Journal of Medical Ultrasound

ORIGINAL ARTICLE
Year
: 2021  |  Volume : 29  |  Issue : 3  |  Page : 187--194

Initial progressions of carotid artery plaque are associated with risk factors of cardiovascular disease


Mami Ishikawa1, Mutsumi Nagai2, Eiji Matsumoto2, Masaaki Hashimoto2,  
1 Department of Neurosurgery, Edogawa Hospital, Tokyo, Japan
2 Department of Neurosurgery, International University Health and Welfare Graduate School, Tochigi, Japan

Correspondence Address:
Mami Ishikawa
Department of Neurosurgery, Edogawa Hospital, 2-24-18 Higashikoiwa, Edogawaku, Tokyo 133-0052
Japan

Abstract

Background: Carotid artery plaque, white matter disease (WMD), and silent lacunae infarcts (initial indicators) are associated with symptomatic cerebral infarction (CI) caused by atherosclerosis. We retrospectively examined the association between the initial indicators and risk factors for cerebrovascular disease, considering the primary prevention of symptomatic CI. Methods: We divided 1503 individuals who were neurologically healthy and enrolled in a brain screening program (brain dock) at our institution, into three initial plaque grades (grade 0, 1, and 2) based on having no plaques, having plaques on the right or left carotid artery, or having plaques on both carotid arteries, respectively. We analyzed the risk factors according to the presence/absence of the initial indicators. Results: WMD and the risk factors (low-density lipoprotein [LDL], hemoglobin A1c, systolic blood pressure [BP], and smoking cigarettes) were positively correlated with the initial plaque grades, even when their laboratory values were within normal ranges. Systolic BP (116.5 ± 14.0 mmHg) was significantly lower in group 00 (without carotid plaque and WMD) than that in age-adjusted others (with carotid plaque or WMD). In young participants aged between 40 and 52 years, LDL (132.8 ± 24.5 mg/dl) was significantly higher in subgroup ++ (with carotid plaque and WMD) compared to others (without carotid plaque or WMD). Conclusion: Initial plaque grade and WMD grade as clinical initial indicators of symptomatic CI are associated with risk factors. To avoid deterioration of the initial indicators, it was suggested that the risk factors should be maintained at the lower ends of normal ranges and smoking cessation should be recommended.



How to cite this article:
Ishikawa M, Nagai M, Matsumoto E, Hashimoto M. Initial progressions of carotid artery plaque are associated with risk factors of cardiovascular disease.J Med Ultrasound 2021;29:187-194


How to cite this URL:
Ishikawa M, Nagai M, Matsumoto E, Hashimoto M. Initial progressions of carotid artery plaque are associated with risk factors of cardiovascular disease. J Med Ultrasound [serial online] 2021 [cited 2021 Dec 6 ];29:187-194
Available from: http://www.jmuonline.org/text.asp?2021/29/3/187/312248


Full Text



 Introduction



Carotid endarterectomy (CEA) or carotid artery stenting (CAS) has conferred benefits on patients with severe stenosis of a carotid artery in terms of preventing the likelihood of further cerebral infarction (CI). Even if a cerebral artery is not stenosed or occluded, CI with neurological deficits can often arise as a result of atherosclerotic changes, such as lacunae infarction in smaller arteries within the skull. We previously reported the clinical significance of carotid artery plaque and concurrent WMD in patients with symptomatic CI without severe steno-occlusive disease of a main cerebral artery.[1] Numerous reports indicate that an increase in the carotid intima-media thickness (IMT) and an increase in plaque scores, plaque numbers, and maximum plaque IMT (MPIMT) of the carotid arteries are helpful for risk assessment of CI.[2],[3],[4],[5],[6],[7],[8],[9],[10],[11] White matter disease (WMD) is also reportedly associated with carotid plaque[12],[13],[14] and increased risk of ischemic stroke.[15] The WMD and silent brain infarct are associated with future symptomatic stroke risk.[15],[16]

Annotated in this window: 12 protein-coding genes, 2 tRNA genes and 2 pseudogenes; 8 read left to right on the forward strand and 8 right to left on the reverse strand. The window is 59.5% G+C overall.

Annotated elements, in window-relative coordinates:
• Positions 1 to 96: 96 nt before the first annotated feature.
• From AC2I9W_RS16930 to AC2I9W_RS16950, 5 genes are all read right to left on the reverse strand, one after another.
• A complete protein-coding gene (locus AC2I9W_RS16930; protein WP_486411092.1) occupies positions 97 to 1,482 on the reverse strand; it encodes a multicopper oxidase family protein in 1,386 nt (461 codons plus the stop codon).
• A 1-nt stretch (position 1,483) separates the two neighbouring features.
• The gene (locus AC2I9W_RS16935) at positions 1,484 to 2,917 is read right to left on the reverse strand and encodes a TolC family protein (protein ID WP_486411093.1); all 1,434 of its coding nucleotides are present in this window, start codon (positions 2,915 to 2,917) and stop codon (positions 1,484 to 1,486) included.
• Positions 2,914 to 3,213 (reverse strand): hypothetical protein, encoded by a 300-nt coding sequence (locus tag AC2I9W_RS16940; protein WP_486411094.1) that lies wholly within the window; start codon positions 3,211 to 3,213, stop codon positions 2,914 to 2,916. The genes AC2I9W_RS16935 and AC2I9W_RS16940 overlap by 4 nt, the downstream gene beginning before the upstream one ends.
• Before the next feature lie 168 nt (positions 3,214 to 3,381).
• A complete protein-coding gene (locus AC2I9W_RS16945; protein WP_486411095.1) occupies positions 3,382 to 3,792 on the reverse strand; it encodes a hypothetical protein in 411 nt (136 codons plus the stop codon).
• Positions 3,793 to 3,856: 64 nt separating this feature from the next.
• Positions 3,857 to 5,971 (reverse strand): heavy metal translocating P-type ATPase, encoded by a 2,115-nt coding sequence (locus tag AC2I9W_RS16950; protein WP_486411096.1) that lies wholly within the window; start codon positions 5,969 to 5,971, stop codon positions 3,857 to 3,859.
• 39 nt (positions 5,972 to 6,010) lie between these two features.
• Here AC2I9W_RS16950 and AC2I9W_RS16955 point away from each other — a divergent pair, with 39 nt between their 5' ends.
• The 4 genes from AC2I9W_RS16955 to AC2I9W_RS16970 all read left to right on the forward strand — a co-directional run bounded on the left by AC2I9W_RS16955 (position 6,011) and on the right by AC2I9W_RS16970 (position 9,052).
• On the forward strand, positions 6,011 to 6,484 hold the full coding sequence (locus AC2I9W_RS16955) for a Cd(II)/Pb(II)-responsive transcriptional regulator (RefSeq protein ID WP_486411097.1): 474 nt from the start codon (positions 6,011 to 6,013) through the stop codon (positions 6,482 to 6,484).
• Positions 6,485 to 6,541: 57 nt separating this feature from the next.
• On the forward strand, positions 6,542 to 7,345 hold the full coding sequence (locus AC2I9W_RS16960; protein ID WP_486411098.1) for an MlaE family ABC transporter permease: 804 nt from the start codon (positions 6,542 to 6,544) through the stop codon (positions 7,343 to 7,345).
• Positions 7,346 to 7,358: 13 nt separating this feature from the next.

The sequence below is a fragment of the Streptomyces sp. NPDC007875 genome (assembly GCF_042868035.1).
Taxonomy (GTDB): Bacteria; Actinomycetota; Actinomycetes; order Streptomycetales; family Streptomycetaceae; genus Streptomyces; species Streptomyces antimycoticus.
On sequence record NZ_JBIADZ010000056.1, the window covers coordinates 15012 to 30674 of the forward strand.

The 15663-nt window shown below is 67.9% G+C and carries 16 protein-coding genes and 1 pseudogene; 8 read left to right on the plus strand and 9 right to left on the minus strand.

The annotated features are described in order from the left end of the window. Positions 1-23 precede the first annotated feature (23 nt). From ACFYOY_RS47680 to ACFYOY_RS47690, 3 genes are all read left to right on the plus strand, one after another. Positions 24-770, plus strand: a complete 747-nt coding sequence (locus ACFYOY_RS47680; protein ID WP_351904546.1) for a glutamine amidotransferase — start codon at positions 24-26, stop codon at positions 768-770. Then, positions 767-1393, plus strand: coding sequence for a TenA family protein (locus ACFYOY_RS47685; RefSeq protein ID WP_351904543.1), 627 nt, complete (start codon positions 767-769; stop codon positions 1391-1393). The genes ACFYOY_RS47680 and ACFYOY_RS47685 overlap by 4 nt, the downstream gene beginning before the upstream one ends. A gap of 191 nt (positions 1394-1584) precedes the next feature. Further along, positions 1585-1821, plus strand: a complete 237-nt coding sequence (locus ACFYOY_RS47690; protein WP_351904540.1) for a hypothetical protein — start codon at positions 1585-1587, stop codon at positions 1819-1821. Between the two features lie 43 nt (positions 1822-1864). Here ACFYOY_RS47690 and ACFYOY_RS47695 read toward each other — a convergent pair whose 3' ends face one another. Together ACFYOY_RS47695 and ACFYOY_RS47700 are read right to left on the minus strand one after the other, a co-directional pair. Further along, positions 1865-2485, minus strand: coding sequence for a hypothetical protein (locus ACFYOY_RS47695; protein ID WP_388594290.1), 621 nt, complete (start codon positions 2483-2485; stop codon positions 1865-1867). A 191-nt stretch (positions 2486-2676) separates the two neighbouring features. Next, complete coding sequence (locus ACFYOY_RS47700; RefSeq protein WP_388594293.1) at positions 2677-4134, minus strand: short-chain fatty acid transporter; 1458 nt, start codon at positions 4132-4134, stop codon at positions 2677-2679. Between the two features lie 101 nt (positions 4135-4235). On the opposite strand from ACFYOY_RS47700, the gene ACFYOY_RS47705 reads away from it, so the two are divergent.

It is impossible to cure and promote recovery from the neurological deficits of CI induced by established atherosclerotic changes. Therefore, according to numerous risk assessment of CI,[1],[2],[3],[4],[5],[6],[7],[8],[9],[10],[11],[12],[13],[14],[15],[16] plaque and WMD as indicators of symptomatic CI have been reported and should be maintained at low level in terms of prevention of CI. We investigated relationships between initial changes of carotid artery plaque and WMD and risk factors for cardiovascular disease among patients who were enrolled in a brain screening program referred to as the brain dock[17] and were in the early stages of the atherosclerotic disease, to identify plaque and WMD and prevent their progression before symptomatic CI.[1] Participation in the brain dock is becoming popular in Japan.[17] Here, we examined relationships between the initial progression of plaque and WMD and the risk factors for cardiovascular disease, to find a way to prevent initial progression of plaque and WMD, considering the primary prevention of symptomatic CI. In older participants without plaque and WMD and younger participants with both plaque and WMD, we also examined the risk factors for cardiovascular disease.

 Materials and Methods



We extracted data about 1503 persons who were confirmed as being neurologically healthy and enrolled in the brain dock for disease screening at the International University of Health and Welfare between March 2008 and July 2012. We excluded patients who developed cerebrovascular or cardiovascular disease and received antiplatelet or anticoagulant therapy. All participants underwent blood tests and blood pressure checks in the morning before breakfast, magnetic resonance imaging (MRI), and carotid ultrasonography. The institutional review board at the International University of Health and Welfare approved the study with a waiver of informed consent (Approval No. 13-B-322).

Initial plaque grades